April 6, 2018
Alden Mills found out he had asthma when he was 12 years old. He still remembers the exact moment, a frightened child sitting in a doctor’s office being told it was time to “take up chess.”
Mills was so bummed in the moment he left the room in tears. He jokes now that he already wasn’t great at checkers and, as a young boy, looking ahead at a lifetime of board games instead of athletic endeavors left him devastated. As the pity party developed in his mind, Mills’ mother came to him, pulled him close and demanded he not let the doctor’s words envelop him. “No one decides your limit,” she said. “That’s up to you.”
Mills says the words resonated with him almost immediately. Back in control of his own destiny, Mills says he pledged then to never let his future be determined by anyone else. Whether he grew up an athlete or mathlete, Mills would live the life he wanted.
Speaking Thursday at the HDA Truck Pride Annual Membership Meeting in San Diego, Mills, now a renowned speaker, prolific inventor and long-time Navy SEAL, says he believes mental hurdles like the one he cleared in his youth are some of the biggest obstacles to success in all areas of life. While the heart motivates us to get out there and be unstoppable, the mind is what tethers us and holds us back.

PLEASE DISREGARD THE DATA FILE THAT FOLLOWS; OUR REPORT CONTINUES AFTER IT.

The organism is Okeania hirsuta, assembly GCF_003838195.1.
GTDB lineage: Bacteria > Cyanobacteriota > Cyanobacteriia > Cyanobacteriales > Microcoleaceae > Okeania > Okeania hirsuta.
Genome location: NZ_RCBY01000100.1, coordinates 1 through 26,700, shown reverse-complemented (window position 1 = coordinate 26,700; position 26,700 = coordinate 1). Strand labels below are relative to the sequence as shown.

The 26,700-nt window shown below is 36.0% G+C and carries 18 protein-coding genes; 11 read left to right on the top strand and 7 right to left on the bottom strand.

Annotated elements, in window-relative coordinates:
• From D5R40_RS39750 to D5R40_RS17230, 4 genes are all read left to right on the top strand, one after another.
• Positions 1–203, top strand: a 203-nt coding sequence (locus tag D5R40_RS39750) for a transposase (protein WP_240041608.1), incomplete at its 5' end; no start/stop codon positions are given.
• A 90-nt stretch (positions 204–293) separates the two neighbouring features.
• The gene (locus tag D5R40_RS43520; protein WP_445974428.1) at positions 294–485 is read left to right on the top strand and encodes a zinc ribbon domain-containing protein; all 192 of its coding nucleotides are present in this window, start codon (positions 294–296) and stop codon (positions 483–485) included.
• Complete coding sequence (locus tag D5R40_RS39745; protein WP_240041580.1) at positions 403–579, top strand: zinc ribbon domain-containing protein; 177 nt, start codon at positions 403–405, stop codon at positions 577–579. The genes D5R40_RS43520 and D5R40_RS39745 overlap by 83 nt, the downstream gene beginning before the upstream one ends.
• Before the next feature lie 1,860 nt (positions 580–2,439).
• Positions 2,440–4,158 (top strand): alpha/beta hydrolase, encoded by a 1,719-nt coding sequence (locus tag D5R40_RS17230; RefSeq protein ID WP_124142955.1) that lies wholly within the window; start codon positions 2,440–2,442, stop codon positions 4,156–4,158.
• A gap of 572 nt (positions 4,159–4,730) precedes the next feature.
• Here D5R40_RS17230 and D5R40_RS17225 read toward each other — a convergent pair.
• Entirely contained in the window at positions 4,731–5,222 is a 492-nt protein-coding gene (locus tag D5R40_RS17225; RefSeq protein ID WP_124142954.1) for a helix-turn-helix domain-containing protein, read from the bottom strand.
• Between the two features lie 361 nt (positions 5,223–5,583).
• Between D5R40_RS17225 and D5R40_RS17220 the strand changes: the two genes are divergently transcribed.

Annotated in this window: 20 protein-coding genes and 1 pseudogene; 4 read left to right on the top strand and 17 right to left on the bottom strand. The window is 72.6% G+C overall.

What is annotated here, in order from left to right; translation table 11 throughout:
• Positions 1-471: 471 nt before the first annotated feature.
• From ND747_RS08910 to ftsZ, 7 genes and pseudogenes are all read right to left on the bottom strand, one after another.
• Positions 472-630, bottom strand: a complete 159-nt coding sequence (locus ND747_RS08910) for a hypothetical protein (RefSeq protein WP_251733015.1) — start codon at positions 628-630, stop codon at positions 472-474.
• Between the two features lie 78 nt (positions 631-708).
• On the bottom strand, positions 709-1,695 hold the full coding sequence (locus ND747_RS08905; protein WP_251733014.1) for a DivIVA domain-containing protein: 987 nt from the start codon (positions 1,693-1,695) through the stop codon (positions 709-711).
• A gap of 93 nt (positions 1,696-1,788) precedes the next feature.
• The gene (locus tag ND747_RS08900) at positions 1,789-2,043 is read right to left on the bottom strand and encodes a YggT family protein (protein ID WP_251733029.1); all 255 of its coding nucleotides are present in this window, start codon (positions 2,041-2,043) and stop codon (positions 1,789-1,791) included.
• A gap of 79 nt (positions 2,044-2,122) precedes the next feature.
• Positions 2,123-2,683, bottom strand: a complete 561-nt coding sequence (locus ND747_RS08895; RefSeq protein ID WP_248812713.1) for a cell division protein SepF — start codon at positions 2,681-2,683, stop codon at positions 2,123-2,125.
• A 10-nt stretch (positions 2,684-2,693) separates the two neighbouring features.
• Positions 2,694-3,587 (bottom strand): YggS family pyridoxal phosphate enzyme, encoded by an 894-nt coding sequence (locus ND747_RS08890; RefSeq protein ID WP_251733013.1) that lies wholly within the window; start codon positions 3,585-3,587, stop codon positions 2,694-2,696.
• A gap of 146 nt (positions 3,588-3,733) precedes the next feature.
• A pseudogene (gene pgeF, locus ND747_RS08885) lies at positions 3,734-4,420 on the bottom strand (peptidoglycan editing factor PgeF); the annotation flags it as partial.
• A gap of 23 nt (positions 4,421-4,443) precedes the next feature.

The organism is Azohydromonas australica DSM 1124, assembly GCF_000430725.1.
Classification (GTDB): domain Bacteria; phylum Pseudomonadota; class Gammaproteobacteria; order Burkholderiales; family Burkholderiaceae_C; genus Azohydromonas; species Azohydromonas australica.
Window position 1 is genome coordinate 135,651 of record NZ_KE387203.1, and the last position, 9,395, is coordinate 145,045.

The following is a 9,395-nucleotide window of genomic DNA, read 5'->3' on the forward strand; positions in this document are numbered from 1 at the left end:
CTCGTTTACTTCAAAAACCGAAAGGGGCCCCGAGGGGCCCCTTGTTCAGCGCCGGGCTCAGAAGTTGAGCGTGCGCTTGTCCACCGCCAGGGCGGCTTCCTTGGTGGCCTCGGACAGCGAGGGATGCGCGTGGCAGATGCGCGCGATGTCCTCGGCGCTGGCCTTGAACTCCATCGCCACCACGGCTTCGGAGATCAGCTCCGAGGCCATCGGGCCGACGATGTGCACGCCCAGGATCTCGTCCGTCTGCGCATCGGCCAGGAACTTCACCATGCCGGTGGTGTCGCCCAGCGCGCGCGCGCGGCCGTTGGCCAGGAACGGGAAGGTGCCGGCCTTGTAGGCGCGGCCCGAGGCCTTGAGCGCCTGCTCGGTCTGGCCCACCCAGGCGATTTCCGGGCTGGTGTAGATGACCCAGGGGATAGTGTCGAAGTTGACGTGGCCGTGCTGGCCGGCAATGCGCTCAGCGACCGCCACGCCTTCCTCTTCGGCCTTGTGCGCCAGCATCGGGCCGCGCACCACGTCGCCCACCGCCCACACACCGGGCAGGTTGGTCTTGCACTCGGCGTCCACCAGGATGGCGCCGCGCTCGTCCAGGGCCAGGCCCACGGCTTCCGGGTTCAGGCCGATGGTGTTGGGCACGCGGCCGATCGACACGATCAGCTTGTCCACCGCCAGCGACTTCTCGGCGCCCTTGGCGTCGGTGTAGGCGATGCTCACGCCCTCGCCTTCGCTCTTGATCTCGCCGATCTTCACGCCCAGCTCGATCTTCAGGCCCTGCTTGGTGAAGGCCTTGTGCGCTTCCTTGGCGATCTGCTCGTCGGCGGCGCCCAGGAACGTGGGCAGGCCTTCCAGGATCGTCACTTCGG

It’s done with good intentions — “it wants to keep us safe,” he says — but when it comes to setting and achieving goals, there’s no room for safety net comfort zones. “The head whines,” he says. “It tells us what we can’t and shouldn’t do.”
Mills says learning how to manage those thoughts of concern and negativity was a key part of becoming a SEAL.
SEAL training is a grueling 30-week course designed to push candidates to their mental, physical and emotional limit. Mills says his class lost nearly half its cadets in the opening weekend, and as the remaining students pushed deeper and deeper into the course, the torturous workload was expanded to drive more and more students to “ring the bell” and admit defeat. Mills says he made it through by listening to his heart.
“The head whines but the heart whispers,” he says. “The heart says ‘you can do it,’ ‘you have to try’ and ‘you can take one more step.'”
Since leaving the service, Mills says he’s continued listening to his heart to avoid allowing his mind to talk him out of things he aspires to do. In 2002 he co-founded a business that would become Perfect Fitness, which in 2009 Inc. magazine ranked as the fastest growing consumer products company in the U.S. During his time with Perfect Fitness, Mills and his team patented more than 40 exercise products and grew from $500,000 in sales to $63 million in just three years.
Mills traces the company’s meteoric rise to the same principles mentioned above, and he says distributors and parts suppliers can have their own expansive growth stretches by focusing the same way. He says once you determine where you want to go, it’s all about commitment and motivation.
“When you decide to go, you have to go head first,” he says. “You need to be all in.”